How much of what we are, what we think and feel, and what we do is determined by the “wiring” of our brains? This question is at the heart of Switched On, a fascinating memoir of one man who was a participant in a TMS (transcranial magnetic stimulation) research study conducted at the Neurology Department of the Beth Israel Center, which is a teaching hospital of Harvard Medical School. TMS is a magnetic method used to stimulate small regions of the brain, allowing doctors to change brain activity without surgery or medication. It has been in research and development for over twenty years, which seems like a long time, but is actually quite short in the medical research field, which is why most of us have never even heard of it. I learnt of TMS during a Fresh Air broadcast featuring John Elder Robison, the author of Switched On, and the neurologist, Alvaro Pascual-Leone, who led the TMS study at Beth Israel and worked closely with Robison throughout the time he was receiving TMS. The main reason behind inviting Robison to be a participant in the study was that he has autism, and the researchers wanted to investigate whether a non-invasive technique like TMS could help in any way.
Much of the book is a methodically detailed log of the author’s day-to-day experience with the study, including how he met the researchers, how he was invited to participate, why he agreed, what he was hoping for, the buildup to every session, what happened at every session, and what were the effects that he experienced afterwards. He also shares details about his family, his work, his autism, and the impact that TMS had on different aspects of his life. These details, in and of themselves, are not especially riveting—after all, who wants to know about the mundane details of the day-to-day events in our lives?
What we do want to know, however, is—does it work? Does TMS change our brains and consequently, our emotions and our actions? And if so, are the effects temporary or long-term? And since Switched On is a first-person account of someone who has actually received TMS, we actually get to know the answers to some of these questions. Robison does a terrific job of describing both the short-term and long-terms effects that he experienced after each TMS session, including being much more open to people and experiences, the ability to “read” people a lot better and understand nuances which had earlier escaped him thanks to autism, and even the ability to be moved to tears by a sad story, even if it was just in the newspaper or told to him by someone he had just met. Fortunately, being so overcome with emotion that life becomes difficult was not a long-term effect of TMS. At the same time, having had the experience of empathy and connectedness—however short-lived—provided him with a “knowledge” of these emotions that is helping him to better understand “normal” (non-autistic) people on an ongoing basis.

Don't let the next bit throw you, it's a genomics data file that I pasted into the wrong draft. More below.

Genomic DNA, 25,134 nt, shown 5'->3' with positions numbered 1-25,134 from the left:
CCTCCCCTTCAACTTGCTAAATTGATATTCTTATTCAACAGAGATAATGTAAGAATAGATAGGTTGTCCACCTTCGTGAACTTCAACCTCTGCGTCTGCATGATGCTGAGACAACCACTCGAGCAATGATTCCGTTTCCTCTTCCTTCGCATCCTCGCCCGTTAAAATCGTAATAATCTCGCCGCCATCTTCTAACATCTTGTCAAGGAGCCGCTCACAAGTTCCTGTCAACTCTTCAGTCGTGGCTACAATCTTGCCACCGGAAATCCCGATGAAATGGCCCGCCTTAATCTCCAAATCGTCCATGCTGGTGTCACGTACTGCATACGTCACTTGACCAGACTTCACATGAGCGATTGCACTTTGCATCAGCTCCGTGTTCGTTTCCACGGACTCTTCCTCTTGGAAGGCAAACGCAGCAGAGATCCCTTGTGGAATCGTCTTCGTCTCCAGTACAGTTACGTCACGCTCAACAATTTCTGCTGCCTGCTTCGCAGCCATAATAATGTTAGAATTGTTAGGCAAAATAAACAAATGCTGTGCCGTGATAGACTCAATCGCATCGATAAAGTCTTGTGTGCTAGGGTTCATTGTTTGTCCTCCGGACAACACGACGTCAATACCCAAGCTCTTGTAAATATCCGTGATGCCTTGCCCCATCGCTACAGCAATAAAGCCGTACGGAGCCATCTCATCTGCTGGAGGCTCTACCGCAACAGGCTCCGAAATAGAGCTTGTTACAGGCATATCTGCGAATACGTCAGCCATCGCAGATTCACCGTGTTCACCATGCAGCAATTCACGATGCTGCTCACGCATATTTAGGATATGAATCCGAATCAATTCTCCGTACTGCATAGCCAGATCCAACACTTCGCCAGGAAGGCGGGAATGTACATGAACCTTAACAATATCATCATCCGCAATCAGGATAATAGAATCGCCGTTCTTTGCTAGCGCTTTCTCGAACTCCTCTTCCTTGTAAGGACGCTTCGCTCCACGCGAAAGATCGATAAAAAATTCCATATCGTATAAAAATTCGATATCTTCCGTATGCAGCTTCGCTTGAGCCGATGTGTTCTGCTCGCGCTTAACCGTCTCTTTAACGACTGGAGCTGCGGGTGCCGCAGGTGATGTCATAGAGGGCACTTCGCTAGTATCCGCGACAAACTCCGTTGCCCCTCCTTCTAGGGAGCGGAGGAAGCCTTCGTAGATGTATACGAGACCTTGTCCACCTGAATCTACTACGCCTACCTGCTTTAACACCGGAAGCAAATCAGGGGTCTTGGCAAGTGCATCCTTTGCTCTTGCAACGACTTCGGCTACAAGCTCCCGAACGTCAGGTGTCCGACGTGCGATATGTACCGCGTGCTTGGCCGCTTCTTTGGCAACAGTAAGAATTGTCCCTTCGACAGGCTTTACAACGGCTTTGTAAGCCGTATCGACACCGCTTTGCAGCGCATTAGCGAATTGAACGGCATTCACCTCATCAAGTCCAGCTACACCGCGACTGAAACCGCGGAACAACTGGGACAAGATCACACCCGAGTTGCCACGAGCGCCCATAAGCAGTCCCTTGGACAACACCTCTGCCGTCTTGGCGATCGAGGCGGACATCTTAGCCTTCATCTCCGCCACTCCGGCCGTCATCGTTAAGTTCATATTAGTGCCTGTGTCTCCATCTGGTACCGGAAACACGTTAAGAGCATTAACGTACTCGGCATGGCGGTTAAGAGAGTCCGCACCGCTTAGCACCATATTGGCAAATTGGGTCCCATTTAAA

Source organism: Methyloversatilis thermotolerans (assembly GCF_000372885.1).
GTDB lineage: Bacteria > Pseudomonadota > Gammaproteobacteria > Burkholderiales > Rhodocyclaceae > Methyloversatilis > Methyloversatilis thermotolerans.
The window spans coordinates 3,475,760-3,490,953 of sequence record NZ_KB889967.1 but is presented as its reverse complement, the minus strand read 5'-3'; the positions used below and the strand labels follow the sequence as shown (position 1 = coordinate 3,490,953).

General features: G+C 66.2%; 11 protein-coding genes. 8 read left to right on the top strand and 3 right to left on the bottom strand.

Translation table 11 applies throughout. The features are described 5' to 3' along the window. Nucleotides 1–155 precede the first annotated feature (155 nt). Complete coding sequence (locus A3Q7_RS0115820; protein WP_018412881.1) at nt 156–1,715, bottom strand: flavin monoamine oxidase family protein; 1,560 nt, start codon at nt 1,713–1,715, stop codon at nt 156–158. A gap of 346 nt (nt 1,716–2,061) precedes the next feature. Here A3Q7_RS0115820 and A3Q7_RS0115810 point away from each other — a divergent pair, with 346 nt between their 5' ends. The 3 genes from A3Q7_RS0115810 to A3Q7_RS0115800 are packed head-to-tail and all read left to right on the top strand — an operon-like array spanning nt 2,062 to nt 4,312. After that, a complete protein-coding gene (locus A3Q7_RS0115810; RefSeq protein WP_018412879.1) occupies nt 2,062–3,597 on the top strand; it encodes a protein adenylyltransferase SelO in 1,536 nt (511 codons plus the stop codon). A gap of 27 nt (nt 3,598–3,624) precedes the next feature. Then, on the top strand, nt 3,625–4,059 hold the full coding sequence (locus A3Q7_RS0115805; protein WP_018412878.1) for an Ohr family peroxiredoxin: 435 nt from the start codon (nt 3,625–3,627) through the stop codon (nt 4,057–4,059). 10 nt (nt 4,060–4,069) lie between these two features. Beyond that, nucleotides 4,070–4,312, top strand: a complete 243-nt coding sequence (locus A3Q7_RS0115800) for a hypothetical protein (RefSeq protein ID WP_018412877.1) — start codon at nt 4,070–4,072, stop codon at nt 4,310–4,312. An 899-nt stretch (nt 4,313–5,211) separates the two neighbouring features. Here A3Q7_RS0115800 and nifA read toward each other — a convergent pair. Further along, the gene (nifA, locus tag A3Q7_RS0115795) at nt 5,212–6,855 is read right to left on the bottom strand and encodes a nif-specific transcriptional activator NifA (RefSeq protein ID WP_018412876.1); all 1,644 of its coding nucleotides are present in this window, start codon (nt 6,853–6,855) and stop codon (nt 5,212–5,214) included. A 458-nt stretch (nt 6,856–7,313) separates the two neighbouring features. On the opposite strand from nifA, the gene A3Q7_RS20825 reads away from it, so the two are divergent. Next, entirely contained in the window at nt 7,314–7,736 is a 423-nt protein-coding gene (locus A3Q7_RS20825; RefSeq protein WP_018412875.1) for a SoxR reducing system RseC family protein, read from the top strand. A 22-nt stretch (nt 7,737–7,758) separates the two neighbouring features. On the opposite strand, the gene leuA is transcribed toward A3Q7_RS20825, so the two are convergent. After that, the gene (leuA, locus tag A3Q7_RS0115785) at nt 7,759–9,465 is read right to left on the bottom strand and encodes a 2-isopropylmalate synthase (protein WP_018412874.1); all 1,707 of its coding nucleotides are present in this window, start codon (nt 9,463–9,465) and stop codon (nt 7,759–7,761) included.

Of course, Switched On is one person’s account of the effect of TMS, and it’s possible that other participants in the study experienced somewhat different reactions and effects. It would be good to know more, and I hope the TMS researchers can compile their findings not just into research papers for the academic community but also articles and books for the rest of us. It is fascinating to think that everything we think and do—including this thinking!—comes from our brain chemistry. Does this mean that at some point, we will be able to manipulate brains to create “designer thinkers,” similar to how we could potentially manipulate genes to create “designer babies?” Another interesting question, brought to the forefront by Switched On.
Switched On: A Memoir of Brain Change and Emotional Awakening
Author: John Elder Robison
Publisher: Spiegel & Grau
Publication Date: March 2016
Contributor: Lachmi Khemlani runs a technology publication in the San Francisco Bay Area.